The otherworldly vocals engage cosmic issues, too: “I’m the Great I Am (I’m a blackstar).” This video is about that which is ever vaster, greater, more unfathomable, that which many people refer to as God. When Bowie appears here, in this mysterious place after and outside earthly life, he wears an old-fashioned black suit coat like a charismatic nineteenth-century preacher-prophet. He holds high an old, worn-out (like him) book of scripture, with of course a black star on the cover, but he’s looking past the book — his expression searches the distance. Once Bowie the Body is gone, what’s left is Bowie the Eternal, Bowie the Prophet. Sometimes, though, this figure also wears the eye bandages with button eyes, like Bed Bowie in “Lazarus.” He alternates between blindness and vision.
“Blackstar” ends with three braided events. A circle of women in plain dresses, led by a priestess with amulets, conducts a ceremony around the gem-encrusted skull, perhaps a ritual to ease the soul’s passage. At the same time, a shamanic figure in a costume of bells, horns, and long ropy hair seems to attack three tortured scarecrows on crosses in the turquoise field, all while Bowie the Prophet, blind behind the bandages again, slowly sinks toward the ground.
So “Lazarus” emphasizes the secular and psychological, “Blackstar,” the religious and spiritual, but really the two intertwine and talk to each other constantly, inextricably, like psychology and spirituality do in real life.
This barely brushes the layers of meaning and detail in these videos. The point is Bowie made them, then he died. His star went out. But when I watch the videos, he seems so present, so alive in all his many guises, in every single scene, that it’s difficult to comprehend he’s actually dead. Reality’s edges blur, in part thanks to the videos’ surreal imagery. Women with cat tails seem real, ghoulish scarecrows writhing on crosses seem real, but Bowie’s death seems impossible, make-believe. That makes death itself seem make-believe, preposterous. At the same time, Bowie truly is dead, so imaginary death feels real too, which makes imagination feel real!
See the rabbit that popped out of the hat? Persuasive images of the unreal drain the persuasive power out of the spell of reality. This phenomenon is a powerful weapon in the arsenal of marketers, politicians, and religious figures, who constantly try to convince us that the things they make up are literally true. But it’s also a tool in the artist’s and metaphysician’s bag of metaphor tricks, suggesting that there’s more to the universe than meets the eye, that reality is bigger and more mysterious that our physical senses admit.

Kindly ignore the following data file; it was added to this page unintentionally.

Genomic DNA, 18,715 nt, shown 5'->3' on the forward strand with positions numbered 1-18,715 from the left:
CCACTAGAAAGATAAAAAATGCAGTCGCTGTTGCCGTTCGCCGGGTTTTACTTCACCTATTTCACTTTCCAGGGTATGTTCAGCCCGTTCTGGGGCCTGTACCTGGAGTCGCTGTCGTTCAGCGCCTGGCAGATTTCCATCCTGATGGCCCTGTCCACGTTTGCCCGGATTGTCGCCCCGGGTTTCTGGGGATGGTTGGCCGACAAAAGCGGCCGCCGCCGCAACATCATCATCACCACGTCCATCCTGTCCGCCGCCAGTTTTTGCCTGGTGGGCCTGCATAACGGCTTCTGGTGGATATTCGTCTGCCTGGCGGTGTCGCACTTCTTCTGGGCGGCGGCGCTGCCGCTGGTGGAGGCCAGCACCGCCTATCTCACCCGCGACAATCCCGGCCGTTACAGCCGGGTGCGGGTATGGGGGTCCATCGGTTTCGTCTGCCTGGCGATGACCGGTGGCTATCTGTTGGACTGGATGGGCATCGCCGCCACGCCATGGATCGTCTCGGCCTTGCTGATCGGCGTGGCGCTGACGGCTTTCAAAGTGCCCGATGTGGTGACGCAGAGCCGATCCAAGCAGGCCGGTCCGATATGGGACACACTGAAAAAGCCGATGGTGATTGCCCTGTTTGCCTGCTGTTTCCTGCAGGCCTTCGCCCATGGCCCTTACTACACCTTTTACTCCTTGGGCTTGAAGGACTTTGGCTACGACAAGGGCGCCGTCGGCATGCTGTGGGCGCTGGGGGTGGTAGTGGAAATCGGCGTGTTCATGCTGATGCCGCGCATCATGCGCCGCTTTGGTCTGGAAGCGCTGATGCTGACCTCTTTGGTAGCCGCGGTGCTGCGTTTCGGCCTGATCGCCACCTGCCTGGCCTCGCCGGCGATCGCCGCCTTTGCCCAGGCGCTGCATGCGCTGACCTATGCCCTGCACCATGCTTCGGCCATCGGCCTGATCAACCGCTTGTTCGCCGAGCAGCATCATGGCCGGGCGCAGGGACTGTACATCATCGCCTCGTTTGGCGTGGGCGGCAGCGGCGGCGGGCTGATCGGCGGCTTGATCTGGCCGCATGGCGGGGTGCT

Bowie could not have created these astonishing videos without the company of his own imminent mortality. Their poignancy and urgency draw energy directly from his own process of dissolution and death. I love how Bowie engages with those ferocious forces. His parting gift to the world isn’t so much the music or the images as it is his demonstration of how to express one’s longing, desperation, imagination. By giving voice and form to all that powerful emotion, Bowie had to have loosened some of its hold on him. More importantly, his art introduces a radical, new form of energy into what would otherwise be the quintessential draining of energy. His creativity energizes his death, making what would otherwise seem senseless pregnant with meaning.
In “Lazarus,” Bowie sings, “This way or no way / You know, I’ll be free.” He didn’t know how he’d be free, but he knew that he would. He released the album Blackstar on his birth-day, two days before his death-day. The album was born, its maker died. The cover even looks like a stylized headstone, with the big black star and the name “Bowie” spelled out graphically in star parts below. The work and the timing certainly suggest that he wondered how death might also function as a birth, or as in the Lazarus story, a prelude to being woken, in who knows what way, by powers unfathomably vaster than his temporal self.